Wandering in the forest, William meets the Creature (Encounter). In their conversation, the Creature learns that Victor Frankenstein is William's older brother. Enraged, he strangles William with the child's necklace. The Creature finds Justine asleep in a nearby barn (Your Sleeping Face), and slips William's necklace into her pocket. Justine is accused of William's murder (Heart, I Beg You). An angry mob creates chaos in the courtroom, Justine is found guilty, and hanged (The Trial). Overcome by grief and loss, Victor and Elizabeth are unable to console each other (Innocent Names). Victor hunts and tries to kill the Creature who resists, effortlessly, begging Victor to create a female creature for him (Encounter, reprise). Victor contemplates the dangers of this venture (Unpredictability Of Love). When the Creature finds Victor destroying the laboratory, the Creature's only hope for love and happiness, he vows to take revenge. Henry, who's been searching for Victor at Elizabeth's request, proposes a contest to patrons of a local pub (Pay, Pay). The next morning, Henry's dead body is found near the lake (Drowning). Alphonse, Victor, and Elizabeth mourn for their lost friends and family (I Remember). With Alphonse.'s encouragement (Hope), Victor and Elizabeth decide to marry (Until Forever). After the wedding, Elizabeth prepares the bridal suite while Victor waits outside (A Moment). The Creature breaks in, killing Elizabeth. Victor, too late to save her, rocks her in his arms while grief and rage consume him (Lament). Suddenly he realizes he is kneeling on the arctic ice in the midst of the curious sailors, who are certain he is a madman.
In his final words, Victor empathizes with the Creature, now empty, alone, with nothing left to live for. The sailors stare in disbelief as the Creature, grieving for his Creator, carries Victor's body across the ice out into the arctic wilderness (Done With Man). The sailors are stunned by what they have seen and heard. Quietly, Captain Walton begins his confession, which slowly spreads throughout the weary crew (There Is A Child). Walton decides to abandon his ambition, thinking only now of the lives and future happiness of his men (All That We Do). Homeward bound, they rejoice with an affirmation of life and love (To Love! reprise).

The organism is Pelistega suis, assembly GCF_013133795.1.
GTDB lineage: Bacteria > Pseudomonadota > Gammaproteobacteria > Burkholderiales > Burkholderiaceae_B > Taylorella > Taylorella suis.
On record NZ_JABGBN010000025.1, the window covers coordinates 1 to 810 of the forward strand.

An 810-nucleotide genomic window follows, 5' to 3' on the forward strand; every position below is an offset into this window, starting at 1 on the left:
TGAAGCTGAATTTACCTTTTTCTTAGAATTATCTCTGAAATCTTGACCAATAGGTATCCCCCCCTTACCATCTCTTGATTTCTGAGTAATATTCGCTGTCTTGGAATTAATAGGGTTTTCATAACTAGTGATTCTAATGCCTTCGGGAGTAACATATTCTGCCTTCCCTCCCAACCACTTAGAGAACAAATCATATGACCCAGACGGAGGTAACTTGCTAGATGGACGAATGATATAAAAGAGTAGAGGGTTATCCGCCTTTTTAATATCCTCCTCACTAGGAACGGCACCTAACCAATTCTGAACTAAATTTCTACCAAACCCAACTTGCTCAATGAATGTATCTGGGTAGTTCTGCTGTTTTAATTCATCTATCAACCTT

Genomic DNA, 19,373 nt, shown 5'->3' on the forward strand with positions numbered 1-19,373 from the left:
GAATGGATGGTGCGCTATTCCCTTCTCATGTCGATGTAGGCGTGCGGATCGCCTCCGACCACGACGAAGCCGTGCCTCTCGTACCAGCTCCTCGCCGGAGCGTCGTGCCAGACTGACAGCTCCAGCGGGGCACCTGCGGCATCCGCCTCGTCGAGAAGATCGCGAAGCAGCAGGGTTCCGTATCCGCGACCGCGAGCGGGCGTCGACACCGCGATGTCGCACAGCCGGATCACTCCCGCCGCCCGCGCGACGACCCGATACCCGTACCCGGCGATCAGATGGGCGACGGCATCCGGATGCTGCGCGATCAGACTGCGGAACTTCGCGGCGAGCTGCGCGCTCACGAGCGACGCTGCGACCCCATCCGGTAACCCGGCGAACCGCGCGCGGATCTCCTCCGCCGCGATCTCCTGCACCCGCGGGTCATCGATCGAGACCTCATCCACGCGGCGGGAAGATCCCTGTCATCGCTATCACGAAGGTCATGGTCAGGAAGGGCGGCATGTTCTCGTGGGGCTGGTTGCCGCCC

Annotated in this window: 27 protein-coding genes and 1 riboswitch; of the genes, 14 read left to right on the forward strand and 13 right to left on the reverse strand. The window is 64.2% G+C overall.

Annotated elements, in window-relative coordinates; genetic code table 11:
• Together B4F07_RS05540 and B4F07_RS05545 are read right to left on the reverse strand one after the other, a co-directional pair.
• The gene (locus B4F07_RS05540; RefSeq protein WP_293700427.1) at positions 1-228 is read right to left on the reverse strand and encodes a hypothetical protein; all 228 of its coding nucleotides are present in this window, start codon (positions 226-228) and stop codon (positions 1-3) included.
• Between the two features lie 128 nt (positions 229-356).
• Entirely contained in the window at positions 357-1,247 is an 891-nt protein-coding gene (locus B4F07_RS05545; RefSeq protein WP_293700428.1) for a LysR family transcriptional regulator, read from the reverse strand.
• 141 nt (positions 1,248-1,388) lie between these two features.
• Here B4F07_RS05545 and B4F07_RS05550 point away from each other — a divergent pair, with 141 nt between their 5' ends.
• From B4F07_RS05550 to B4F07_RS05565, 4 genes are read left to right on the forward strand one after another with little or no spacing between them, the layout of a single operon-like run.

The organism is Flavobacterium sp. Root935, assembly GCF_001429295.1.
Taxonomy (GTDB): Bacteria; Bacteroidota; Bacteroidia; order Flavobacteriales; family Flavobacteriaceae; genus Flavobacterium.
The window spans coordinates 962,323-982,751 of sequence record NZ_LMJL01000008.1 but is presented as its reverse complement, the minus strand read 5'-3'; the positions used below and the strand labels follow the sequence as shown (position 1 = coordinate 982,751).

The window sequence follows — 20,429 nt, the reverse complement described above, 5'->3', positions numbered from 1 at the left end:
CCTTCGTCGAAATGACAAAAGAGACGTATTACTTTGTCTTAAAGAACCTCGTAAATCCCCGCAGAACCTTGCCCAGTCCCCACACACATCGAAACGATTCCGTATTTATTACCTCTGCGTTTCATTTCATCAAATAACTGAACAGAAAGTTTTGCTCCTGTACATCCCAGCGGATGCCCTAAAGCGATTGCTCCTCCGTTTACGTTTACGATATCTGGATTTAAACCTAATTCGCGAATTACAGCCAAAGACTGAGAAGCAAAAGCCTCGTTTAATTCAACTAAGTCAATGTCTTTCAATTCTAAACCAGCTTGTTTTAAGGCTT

This musical is the brain-child of lyricist Kimberly Hinton who has long been dissatisfied with the cultural treatment of Mary Shelley's Frankenstein.
Consequently, "VICTOR,The Musical" tells this familiar tale with a focus on human relationships and the issues of choices and their consequences rather than with the traditional approach; a monster story of science gone awry.
The result is a roller-coaster ride of rapidly changing song and dance that the creative team (Hinton/Caron)characterize with the description, "Puccini meets MTV."
This two-CD set contains the entire musical (2 hours, 12 minutes) performed by 70 singers. The actual onstage cast requires 16 Actor/Singers.
ABOUT THE COMPOSER
Spokane, Washington resident Don Caron has been active in the Northwest music scene for over 25 years as a composer, conductor, pianist, teacher, keyboardist, and most recently, writing filmscores, screenplays, & musicals ("THE BASKET Motion Picture Soundtrack"-1999 MGM release, & "VICTOR, The Musical"--2004).
During the 1970's, Don Caron founded and directed Composers' Conspiracy, a concert organization devoted to the presentation of original music by Northwest Composers.
He co-founded and co-directed Art Growers Association, a Washington Non-Profit Corporation devoted to promoting original applications of music and dance in concert and educational settings.
Art Growers Association distributed jazz and ballet instructional videos with music by Caron, and choreography by Jeff Amsden and Elizabeth Carlssohn.
In the 1980's Caron's focus was on music for dance. He collaborated with Elizabeth Carlssohn on the composition and choreography of two full-length ballets for The Spokane Ballet Company ("Centerpiece" & "Five Gifts for Third Child") which premiered in the Spokane Opera House (1987).
He also co-composed the lengthy electronic score for Lady Macbeth, a Christopher Aponte ballet, and has composed several ballets for Theatre Ballet of Spokane and four albums of Music for Ballet Class (Random Touch Records).
Caron's commissions include music for: The Spokane Symphony, The Whitworth Community Orchestra, Zephyr, Washington State Artist's Trust, Washington State Cultural Enrichment Program, Spokane Ballet, Theatre Ballet, and the Spokane Symphony Wind Ensemble. In 1995, he was commissioned by the Spokane Symphony to write a work commemorating their 50th Anniversary ("Paradigm Shifts").
In June of 1995, Caron began employment at North by Northwest Productions as resident Composer and Sound Designer, scoring commercial videos for Hewlett Packard, Novell Corporation, Albertson's Corporation, Washington Water Power, Physio Control Corporation, and others.
He designed and installed two audio recording suites for North by Northwest Entertainment and returned to freelance work, devoting his time to scriptwriting and composing.
In 2002, Don Caron was awarded "Composer of the Year" by the distinguished Washington State Music Teachers Association, and was commissioned to write his, "Concerto for Piano and Orchestra".
Since then, his collaboration with lyricist Kimberly Hinton has resulted in the recent release (March 2004) of a new CD, "VICTOR, The Musical..."